Finally, an eager young woman pushed through the crowd to look at Rip. Her voice started a train of thought, and he asked who she was and who her father had been. When she claimed to be Rip Van Winkle's daughter Judith, he asked one more question about her mother. Judith told him that her mother had died after breaking a blood vessel in a fit of anger at a Yankee peddler. Rip breathed more freely.
Although another old woman claimed that she recognized him, the men at the inn only winked at his story until an old man, a descendant of the village historian, vouched for Rip's tale. He assured the men that he knew for a fact from his historian ancestor that Hendrick Hudson with his crew came to the mountains every twenty years to visit the scene of their exploits, and that the old historian had seen the crew in antique Dutch garb playing at ninepins just as Rip had related.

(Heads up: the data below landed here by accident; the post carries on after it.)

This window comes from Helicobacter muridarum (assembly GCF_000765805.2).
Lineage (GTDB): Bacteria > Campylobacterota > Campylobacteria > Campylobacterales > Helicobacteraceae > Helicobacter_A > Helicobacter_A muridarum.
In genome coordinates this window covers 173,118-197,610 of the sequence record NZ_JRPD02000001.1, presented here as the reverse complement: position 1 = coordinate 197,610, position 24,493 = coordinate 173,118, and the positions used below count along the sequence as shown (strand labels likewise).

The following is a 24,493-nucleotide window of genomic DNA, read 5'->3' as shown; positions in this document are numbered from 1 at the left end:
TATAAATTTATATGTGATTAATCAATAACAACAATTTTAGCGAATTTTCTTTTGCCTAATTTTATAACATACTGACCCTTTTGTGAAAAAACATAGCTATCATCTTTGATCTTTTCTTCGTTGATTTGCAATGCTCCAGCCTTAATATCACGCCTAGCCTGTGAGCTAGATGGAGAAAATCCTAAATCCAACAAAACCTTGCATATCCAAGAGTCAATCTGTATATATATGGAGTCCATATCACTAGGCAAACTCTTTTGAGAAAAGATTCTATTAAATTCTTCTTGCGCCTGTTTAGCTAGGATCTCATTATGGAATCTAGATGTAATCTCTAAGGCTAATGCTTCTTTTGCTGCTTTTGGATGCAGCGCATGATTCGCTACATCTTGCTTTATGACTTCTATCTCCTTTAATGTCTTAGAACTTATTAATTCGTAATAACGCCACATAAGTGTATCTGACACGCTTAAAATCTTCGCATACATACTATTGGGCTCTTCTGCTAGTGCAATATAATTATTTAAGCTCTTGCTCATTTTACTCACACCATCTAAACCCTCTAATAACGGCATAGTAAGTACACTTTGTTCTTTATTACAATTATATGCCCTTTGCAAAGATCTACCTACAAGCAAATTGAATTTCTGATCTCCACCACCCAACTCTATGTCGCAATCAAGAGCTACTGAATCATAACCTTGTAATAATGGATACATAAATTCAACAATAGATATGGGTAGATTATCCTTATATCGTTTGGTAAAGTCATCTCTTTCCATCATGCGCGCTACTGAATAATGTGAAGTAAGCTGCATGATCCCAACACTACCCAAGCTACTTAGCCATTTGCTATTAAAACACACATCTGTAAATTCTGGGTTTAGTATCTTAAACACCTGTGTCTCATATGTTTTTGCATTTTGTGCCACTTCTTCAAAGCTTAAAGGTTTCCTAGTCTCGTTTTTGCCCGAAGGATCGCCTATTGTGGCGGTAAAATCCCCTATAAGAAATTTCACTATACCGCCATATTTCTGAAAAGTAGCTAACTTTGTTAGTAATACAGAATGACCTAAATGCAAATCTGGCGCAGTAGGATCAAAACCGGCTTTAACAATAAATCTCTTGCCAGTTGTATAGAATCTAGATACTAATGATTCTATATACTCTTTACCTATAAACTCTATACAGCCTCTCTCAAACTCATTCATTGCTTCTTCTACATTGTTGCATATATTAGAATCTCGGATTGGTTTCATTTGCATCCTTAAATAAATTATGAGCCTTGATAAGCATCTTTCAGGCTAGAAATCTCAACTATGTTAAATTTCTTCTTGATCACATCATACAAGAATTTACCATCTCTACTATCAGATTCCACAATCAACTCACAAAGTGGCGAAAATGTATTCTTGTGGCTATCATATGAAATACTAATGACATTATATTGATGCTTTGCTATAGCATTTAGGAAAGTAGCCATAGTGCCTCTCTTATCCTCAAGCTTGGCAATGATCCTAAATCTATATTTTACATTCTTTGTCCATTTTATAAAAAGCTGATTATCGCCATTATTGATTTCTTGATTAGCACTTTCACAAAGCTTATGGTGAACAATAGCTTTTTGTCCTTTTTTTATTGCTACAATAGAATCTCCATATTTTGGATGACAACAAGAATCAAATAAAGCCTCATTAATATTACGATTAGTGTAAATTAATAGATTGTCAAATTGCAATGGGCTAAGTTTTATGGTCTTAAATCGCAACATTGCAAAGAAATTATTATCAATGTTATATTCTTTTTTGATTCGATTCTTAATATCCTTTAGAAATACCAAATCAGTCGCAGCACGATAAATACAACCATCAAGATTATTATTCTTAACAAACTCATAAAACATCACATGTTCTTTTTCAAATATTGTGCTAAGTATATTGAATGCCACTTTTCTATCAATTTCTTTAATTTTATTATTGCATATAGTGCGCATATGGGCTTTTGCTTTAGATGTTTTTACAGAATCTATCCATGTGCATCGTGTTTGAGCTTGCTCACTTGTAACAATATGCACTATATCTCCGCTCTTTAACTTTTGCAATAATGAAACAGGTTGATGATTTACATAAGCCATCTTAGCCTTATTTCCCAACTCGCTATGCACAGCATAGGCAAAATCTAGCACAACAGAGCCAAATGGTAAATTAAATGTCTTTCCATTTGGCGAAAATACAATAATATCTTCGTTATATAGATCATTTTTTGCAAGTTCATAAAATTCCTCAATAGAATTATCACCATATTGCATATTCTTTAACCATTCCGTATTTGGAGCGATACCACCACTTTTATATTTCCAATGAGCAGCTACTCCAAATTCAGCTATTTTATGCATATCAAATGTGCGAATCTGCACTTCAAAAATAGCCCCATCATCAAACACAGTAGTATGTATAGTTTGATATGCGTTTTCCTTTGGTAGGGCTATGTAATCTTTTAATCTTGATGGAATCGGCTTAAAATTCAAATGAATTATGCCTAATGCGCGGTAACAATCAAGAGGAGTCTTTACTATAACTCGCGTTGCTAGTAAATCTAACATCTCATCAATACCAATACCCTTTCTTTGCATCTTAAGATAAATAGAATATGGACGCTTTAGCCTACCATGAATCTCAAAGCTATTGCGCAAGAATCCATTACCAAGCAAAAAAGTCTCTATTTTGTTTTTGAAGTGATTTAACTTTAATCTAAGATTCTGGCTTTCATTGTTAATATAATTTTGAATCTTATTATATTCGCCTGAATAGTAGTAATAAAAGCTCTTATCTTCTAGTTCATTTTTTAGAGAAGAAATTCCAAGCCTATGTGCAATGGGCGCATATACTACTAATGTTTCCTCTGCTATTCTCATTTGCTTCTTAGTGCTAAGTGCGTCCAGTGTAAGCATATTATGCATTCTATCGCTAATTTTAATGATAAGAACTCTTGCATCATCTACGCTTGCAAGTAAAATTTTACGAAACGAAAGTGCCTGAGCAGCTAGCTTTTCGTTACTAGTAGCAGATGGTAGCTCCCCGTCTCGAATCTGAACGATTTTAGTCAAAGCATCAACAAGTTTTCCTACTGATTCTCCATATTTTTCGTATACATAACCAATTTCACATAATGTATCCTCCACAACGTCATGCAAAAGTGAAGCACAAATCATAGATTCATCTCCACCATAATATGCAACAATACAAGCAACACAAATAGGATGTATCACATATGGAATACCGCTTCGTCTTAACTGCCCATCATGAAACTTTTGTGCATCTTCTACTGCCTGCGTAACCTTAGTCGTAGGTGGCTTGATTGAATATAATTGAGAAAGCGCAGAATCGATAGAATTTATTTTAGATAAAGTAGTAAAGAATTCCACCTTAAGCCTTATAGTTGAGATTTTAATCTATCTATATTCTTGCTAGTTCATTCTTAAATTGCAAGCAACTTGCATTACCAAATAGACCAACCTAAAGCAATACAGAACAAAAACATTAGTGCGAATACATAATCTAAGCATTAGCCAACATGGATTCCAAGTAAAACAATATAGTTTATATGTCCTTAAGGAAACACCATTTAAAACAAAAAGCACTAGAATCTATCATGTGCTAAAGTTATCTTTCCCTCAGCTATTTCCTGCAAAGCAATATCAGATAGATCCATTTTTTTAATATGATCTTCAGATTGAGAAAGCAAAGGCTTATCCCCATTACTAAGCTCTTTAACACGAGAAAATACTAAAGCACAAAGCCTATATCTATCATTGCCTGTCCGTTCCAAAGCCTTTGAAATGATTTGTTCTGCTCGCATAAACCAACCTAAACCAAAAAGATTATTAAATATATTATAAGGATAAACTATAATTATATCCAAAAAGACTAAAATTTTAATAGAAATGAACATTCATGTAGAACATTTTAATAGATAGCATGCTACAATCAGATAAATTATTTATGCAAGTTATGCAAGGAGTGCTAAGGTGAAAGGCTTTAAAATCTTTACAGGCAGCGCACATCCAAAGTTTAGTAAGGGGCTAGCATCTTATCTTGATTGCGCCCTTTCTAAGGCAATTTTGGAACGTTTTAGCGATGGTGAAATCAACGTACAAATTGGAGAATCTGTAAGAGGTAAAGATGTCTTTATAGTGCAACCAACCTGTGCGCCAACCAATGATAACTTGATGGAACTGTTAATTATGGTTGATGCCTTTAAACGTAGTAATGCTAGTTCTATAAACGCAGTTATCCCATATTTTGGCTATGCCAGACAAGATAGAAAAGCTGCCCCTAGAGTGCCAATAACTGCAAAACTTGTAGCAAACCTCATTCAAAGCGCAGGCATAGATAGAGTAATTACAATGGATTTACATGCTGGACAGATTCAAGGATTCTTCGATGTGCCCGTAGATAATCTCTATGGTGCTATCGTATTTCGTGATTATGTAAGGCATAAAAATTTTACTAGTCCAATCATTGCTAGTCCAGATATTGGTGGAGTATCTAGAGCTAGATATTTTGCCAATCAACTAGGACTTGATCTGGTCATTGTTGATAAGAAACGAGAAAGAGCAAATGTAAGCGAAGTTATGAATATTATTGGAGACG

Rip spent the rest of his life happily telling his story at the inn until everyone knew it by heart. Even now when the inhabitants of the village hear thunder in the Kaatskills, they say the Hendrick Hudson and his crew are playing ninepins, and many a henpecked husband has wished in vain for a draught of Rip Van Winkle's quieting brew.
The Sketch Book of Geoffrey Crayon, Gent. made Washington Irving the first American author to enjoy international fame. "Rip Van Winkle" is perhaps the best example in the collection of Irving's artistic movement away from the neoclassic cosmic interests of his earlier satirical writing toward a localized and sentimental Romanticism. In a sense, Irving's romanticism is more superficial than that of the great American Romantics such as Emerson and Poe. Irving is concerned more with capturing moods and emotions than with probing introspectively into metaphysical states. Even his later writing follows his early stylistic models, Addison and Goldsmith. Although he did not develop a style peculiarly his own, Irving nonetheless wrote with undeniable clarity, grace, and charm--making the "regional romance" a noteworthy and enjoyable American genre.